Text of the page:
What is Failure To Thrive (FTT)? | Nutrition

Failure to thrive (FTT)

Overview failure to thrive (FTT)

A child is said to have a failure to thrive when they don’t meet recognized standards of growth. Failure to thrive isn’t a disease or disorder. Rather, it describes a situation in which a child is undernourished. They either don’t receive or are unable to process enough calories.

An example of failure to thrive would be a child who’s persistently below the standard weight range for their age. Typically, a doctor will diagnose failure to thrive during a child’s infant years.

A doctor determines a child’s ideal weight range by comparing their weight, height, age, and sex to national averages. Children who fail to thrive usually fall well below their ideal weight. A child may also receive the diagnosis if their growth rate in terms of weight, often along with height, stalls when it should be on an upward trend.

Symptoms of failure to thrive

Symptoms are slightly different for each baby or child. They include:

  • Not gaining enough weight with age
  • Short stature for age (or length, if a baby)
  • Fatigue
  • Sleep more than usual
  • No vocal sounds
  • Delayed changes in physical movement.
  • Learning and behaviour problems in older children

The symptoms of growth failure are similar to other health problems. Make sure your child sees their healthcare provider for a diagnosis.

Causes of failure to thrive

Some children develop failure to thrive because of an underlying medical condition. This is referred to as Organic FTT. Organic FTT refers to growth failure that is due to an acute or chronic medical condition that interferes with normal food intake, absorption or digestion of food or is due to increased calorie need to keep up or help growth.

Most babies with FTT do not have a specific underlying disease or medical condition to account for their growth failure. This is referred to as Non-organic FTT. Up to 80% of all children with FTT have Non-organic type FTT. Non-organic FTT most commonly occurs when there is inadequate food intake or there is a lack of environmental stimuli.

Examples of non-organic FTT include lack of food intake due to an inability to afford an appropriate formula, problems with feeding techniques, improperly prepared formula (over-diluting the formula), or an inadequate supply of breast milk (due to the mother being exhausted, under stress or in a poor nutritional state).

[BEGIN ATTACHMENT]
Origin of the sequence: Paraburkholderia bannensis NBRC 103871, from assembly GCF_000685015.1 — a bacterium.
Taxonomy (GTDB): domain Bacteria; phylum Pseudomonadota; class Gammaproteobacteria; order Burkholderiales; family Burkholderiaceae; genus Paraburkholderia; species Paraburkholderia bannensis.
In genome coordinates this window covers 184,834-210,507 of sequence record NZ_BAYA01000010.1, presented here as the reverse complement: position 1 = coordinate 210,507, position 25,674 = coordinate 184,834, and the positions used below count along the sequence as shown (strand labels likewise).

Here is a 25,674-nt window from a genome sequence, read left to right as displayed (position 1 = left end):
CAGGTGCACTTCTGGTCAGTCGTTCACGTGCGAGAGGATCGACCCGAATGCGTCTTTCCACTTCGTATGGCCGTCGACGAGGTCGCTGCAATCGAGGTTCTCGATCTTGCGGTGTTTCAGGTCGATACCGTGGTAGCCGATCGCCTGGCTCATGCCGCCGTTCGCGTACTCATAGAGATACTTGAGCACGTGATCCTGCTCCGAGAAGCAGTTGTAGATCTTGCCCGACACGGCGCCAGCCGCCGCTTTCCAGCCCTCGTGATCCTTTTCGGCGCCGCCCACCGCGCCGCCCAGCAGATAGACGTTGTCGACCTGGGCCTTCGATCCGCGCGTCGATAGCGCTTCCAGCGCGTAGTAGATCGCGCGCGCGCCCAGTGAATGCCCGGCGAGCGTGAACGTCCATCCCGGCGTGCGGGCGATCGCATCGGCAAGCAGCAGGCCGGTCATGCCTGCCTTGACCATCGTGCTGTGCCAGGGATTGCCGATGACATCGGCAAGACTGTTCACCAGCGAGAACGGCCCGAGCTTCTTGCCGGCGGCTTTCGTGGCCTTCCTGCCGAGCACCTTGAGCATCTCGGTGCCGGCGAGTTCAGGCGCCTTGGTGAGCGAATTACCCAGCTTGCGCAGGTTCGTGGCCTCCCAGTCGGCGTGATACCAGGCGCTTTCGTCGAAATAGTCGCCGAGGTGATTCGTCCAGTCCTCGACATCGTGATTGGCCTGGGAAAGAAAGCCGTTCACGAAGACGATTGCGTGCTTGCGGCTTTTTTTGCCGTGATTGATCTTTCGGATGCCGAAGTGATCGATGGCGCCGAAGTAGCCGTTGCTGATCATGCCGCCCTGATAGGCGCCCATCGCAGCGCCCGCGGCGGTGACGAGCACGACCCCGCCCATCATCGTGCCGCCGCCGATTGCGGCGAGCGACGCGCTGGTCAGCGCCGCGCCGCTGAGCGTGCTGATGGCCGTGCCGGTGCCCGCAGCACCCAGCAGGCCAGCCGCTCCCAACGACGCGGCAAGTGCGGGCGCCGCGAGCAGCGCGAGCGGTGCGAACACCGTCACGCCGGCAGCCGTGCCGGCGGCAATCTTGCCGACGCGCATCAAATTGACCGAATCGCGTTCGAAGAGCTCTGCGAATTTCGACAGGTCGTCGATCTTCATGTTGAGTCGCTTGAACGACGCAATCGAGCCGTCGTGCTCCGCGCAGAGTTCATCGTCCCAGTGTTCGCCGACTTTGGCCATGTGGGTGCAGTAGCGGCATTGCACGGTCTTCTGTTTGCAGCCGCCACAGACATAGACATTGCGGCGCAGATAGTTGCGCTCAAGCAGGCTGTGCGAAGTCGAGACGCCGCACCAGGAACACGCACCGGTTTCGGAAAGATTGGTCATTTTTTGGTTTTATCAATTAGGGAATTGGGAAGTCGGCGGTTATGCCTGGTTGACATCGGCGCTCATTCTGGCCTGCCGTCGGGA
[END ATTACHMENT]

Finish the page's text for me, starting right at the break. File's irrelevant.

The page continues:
Risk factors of failure to thrive

Risk factors in a child’s development underlying conditions, including:

  • Down’s Syndrome
  • Cerebral palsy
  • Heart disease
  • Infections
  • Milk allergy
  • Cystic fibrosis
  • Celiac Disease
  • Acid reflux disease

Children with serious medical problems are more likely to develop failure in the first few years of life. Babies who are born prematurely and with low birth weight may also not grow.

The most common cause of stunted growth is not consuming enough calories. Other risk factors for poor nutrition include:

  • Bad eating habits
  • Psychological trauma
  • Mental health conditions such as depression.

Diagnosis

Weight is the best indicator of nutritional status and your child’s weight should be monitored at each clinic visit. Obtaining your child’s height is also important. However, a single measurement of height is less valuable for the diagnosis of FTT than several height measurements over time (linear growth). Linear growth may be affected in children with malnutrition, but this usually indicates a prolonged period of poor nutrition.

Most children with non-organic FTT present with growth failure in the first year of life and usually come to medical attention by 6 months of age. In children with organic FTT, the time of presentation is more variable and is dependent on the child’s underlying medical condition.

When FTT is recognized, your doctor will talk with you about your child’s symptoms, obtain a dietary history and perform a physical examination.

Treatment

 Treatment options vary based on:

  • Severity of symptoms
  • The general health of the child.
  • Parent/Guardian Preferences
  • Family atmosphere
  • The cause of the condition

Once your child’s growth has returned to normal, you may need help to keep track of he/her physical and mental growth. Experts who can help your children:

  • Physiotherapists
  • Speech therapists
  • Occupational therapists
  • Dietitians

Key points about the failure to thrive in children

  • Failure to thrive is slow physical development in a baby or child. It’s caused by a baby or child not having enough nutrition.
  • A child with FTT is at risk for problems such as short height, behaviour problems, and developmental delays.
  • FTT has many possible causes. A baby or child may not be getting enough nutrients and calories. Or a baby or child may take in enough food, but not be able to absorb enough nutrients and calories.
  • A baby or child with an ongoing (chronic) health condition may also need more calories and nutrients than normal.
  • In some cases, a family may not understand what a baby needs. In severe cases, neglect or abuse may lead to FTT if food is kept from a baby on purpose.
  • FTT can be prevented by seeking early help with a child’s nutritional needs
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